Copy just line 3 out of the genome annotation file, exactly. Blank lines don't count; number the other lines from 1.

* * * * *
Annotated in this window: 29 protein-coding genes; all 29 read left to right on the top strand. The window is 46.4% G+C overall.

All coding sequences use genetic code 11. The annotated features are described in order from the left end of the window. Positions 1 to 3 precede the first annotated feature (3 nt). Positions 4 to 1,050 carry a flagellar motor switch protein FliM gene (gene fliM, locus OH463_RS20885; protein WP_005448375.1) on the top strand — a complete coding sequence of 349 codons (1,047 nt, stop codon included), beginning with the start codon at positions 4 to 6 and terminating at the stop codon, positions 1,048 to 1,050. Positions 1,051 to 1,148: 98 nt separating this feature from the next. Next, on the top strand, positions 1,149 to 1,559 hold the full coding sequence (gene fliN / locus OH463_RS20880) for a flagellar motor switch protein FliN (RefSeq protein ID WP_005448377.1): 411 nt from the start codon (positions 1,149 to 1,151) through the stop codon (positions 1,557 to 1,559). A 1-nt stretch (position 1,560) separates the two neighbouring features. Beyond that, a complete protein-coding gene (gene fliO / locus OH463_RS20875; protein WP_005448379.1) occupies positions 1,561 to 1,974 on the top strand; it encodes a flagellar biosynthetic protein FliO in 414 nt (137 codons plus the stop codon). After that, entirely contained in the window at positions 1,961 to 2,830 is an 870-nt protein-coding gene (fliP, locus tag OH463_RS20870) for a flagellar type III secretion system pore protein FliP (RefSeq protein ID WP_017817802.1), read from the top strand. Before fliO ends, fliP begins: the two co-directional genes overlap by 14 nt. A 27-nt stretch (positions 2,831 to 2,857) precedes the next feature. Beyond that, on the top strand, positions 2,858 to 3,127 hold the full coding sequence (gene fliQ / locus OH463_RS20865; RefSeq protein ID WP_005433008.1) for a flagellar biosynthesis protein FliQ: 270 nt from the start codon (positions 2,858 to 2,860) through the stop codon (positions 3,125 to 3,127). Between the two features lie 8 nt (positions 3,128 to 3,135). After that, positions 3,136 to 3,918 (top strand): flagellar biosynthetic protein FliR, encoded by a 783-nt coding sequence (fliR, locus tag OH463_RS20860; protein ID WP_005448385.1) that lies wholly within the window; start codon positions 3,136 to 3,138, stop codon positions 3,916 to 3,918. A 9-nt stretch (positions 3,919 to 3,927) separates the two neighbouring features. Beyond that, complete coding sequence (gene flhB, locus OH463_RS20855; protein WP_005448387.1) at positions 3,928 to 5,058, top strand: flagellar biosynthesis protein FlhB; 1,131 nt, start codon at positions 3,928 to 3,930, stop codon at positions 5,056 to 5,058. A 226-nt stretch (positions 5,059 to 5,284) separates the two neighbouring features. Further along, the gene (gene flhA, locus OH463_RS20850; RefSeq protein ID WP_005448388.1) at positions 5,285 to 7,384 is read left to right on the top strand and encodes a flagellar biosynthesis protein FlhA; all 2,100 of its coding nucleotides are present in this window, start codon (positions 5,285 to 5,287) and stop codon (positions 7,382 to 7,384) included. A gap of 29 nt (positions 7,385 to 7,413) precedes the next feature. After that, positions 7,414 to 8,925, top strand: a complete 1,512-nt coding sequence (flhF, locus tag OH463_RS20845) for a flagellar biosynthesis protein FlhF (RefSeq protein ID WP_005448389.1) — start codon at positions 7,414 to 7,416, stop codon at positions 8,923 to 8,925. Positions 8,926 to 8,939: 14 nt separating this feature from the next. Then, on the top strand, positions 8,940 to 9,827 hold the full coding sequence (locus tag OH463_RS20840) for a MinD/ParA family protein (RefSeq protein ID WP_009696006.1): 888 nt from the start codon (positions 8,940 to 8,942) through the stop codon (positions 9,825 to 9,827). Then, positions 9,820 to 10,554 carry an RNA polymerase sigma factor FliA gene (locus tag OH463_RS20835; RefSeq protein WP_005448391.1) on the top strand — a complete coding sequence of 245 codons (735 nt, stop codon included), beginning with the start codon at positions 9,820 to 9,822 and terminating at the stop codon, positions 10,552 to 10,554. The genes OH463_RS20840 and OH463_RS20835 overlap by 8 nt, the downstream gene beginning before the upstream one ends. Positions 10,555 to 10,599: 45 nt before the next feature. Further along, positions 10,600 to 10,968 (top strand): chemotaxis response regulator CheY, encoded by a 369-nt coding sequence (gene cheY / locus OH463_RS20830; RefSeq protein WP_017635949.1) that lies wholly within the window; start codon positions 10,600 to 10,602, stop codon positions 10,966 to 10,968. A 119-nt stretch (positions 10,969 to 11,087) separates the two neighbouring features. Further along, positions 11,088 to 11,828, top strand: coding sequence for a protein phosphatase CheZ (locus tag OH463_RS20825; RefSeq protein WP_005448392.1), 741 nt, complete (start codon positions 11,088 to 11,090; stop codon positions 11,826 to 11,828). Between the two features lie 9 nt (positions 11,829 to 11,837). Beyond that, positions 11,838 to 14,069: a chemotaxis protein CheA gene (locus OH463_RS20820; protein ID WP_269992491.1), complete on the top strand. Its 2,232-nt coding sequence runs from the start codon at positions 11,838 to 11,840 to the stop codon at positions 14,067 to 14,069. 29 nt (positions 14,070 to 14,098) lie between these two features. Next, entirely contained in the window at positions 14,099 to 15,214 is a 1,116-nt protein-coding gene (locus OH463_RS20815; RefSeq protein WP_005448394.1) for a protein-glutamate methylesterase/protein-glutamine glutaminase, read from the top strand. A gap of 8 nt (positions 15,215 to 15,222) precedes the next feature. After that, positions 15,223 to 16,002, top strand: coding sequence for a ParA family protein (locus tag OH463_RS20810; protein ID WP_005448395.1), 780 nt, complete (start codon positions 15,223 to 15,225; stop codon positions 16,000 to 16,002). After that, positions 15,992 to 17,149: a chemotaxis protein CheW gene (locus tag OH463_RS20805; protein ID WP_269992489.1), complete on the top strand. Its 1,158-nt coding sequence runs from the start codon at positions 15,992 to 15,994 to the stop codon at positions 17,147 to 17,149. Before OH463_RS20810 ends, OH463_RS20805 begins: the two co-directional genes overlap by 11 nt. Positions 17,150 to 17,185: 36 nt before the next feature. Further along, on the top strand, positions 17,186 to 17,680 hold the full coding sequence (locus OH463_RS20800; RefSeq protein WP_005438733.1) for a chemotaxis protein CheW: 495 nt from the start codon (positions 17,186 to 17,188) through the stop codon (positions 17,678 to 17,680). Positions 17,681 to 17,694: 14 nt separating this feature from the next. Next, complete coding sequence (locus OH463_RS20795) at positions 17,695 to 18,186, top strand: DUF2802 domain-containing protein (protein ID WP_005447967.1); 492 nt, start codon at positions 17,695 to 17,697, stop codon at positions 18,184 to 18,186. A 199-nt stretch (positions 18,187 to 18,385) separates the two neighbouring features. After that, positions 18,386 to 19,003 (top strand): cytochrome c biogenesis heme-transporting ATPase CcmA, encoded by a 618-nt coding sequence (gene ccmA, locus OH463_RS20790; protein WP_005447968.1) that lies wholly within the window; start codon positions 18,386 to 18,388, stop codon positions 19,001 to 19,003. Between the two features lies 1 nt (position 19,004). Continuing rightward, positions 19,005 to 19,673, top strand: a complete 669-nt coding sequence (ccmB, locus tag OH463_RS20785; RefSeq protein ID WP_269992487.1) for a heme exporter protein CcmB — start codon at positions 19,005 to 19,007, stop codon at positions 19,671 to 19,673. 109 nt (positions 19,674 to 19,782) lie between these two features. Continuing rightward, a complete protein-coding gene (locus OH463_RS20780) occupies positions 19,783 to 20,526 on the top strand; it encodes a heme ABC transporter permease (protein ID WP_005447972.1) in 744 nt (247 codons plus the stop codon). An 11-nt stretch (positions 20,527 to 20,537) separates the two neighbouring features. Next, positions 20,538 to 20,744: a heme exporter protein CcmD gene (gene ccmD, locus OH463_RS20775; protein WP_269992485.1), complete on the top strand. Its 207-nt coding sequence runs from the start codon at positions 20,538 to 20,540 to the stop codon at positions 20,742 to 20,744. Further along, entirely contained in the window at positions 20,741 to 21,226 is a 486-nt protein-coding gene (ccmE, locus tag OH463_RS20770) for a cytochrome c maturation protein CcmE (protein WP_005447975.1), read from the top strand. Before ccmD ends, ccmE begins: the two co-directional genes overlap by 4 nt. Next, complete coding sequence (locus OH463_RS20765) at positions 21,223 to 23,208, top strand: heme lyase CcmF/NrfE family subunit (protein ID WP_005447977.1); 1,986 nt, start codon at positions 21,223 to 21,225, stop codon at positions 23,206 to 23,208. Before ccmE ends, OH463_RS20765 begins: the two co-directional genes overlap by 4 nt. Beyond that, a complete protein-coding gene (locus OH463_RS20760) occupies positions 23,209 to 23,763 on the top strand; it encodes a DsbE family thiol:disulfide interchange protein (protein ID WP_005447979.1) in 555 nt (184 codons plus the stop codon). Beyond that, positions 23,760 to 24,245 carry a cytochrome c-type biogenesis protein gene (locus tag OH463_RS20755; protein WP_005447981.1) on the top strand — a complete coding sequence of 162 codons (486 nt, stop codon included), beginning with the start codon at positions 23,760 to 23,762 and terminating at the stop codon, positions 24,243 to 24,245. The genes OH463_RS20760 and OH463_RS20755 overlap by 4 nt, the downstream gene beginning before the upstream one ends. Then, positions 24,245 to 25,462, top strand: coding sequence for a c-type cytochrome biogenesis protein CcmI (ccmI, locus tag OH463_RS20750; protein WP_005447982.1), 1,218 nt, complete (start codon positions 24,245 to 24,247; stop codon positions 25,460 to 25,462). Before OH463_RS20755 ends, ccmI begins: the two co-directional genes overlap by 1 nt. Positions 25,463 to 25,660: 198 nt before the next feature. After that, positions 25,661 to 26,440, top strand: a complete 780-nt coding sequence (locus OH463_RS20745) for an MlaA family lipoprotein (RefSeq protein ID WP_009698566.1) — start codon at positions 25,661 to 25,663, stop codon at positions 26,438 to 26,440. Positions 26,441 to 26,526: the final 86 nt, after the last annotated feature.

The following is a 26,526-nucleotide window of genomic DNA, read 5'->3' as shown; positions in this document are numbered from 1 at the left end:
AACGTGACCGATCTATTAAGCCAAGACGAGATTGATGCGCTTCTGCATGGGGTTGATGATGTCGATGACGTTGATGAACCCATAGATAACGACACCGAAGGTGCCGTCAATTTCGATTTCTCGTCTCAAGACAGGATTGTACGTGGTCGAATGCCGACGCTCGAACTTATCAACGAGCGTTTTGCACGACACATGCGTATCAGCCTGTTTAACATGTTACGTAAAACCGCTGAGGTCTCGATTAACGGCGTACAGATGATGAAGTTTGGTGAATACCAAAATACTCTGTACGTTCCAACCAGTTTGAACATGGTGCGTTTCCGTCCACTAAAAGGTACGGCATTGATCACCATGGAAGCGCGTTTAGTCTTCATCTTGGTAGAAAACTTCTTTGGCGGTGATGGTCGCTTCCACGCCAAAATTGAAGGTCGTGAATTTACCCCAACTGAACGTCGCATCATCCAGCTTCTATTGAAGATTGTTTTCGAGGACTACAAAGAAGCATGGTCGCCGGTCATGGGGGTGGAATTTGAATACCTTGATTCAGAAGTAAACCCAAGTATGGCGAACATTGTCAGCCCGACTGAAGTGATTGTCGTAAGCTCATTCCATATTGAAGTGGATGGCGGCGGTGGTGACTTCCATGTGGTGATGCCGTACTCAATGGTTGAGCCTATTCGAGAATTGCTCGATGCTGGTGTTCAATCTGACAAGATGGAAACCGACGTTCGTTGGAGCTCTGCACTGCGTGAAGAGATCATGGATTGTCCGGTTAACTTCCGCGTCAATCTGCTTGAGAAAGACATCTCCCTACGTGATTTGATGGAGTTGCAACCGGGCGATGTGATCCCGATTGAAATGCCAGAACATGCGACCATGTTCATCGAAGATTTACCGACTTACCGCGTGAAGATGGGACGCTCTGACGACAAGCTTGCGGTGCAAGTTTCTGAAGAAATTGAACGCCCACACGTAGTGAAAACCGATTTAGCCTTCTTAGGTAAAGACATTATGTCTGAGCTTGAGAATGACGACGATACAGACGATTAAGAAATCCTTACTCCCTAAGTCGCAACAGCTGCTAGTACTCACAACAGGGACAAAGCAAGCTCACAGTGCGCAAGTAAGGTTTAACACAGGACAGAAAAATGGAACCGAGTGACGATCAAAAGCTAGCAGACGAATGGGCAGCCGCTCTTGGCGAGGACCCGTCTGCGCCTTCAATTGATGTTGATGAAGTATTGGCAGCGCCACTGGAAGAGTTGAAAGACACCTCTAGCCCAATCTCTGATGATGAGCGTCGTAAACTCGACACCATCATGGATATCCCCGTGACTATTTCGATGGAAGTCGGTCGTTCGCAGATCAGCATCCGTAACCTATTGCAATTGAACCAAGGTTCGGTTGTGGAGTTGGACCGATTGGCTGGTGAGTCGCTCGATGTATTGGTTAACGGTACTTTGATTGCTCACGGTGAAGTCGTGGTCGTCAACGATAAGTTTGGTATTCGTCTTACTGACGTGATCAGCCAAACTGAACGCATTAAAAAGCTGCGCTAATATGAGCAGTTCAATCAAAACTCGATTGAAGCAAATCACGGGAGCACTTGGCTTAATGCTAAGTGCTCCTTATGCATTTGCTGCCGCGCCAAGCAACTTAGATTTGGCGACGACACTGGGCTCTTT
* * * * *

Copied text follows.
The following is a 26,526-nucleotide window of genomic DNA, read 5'->3' as shown; positions in this document are numbered from 1 at the left end: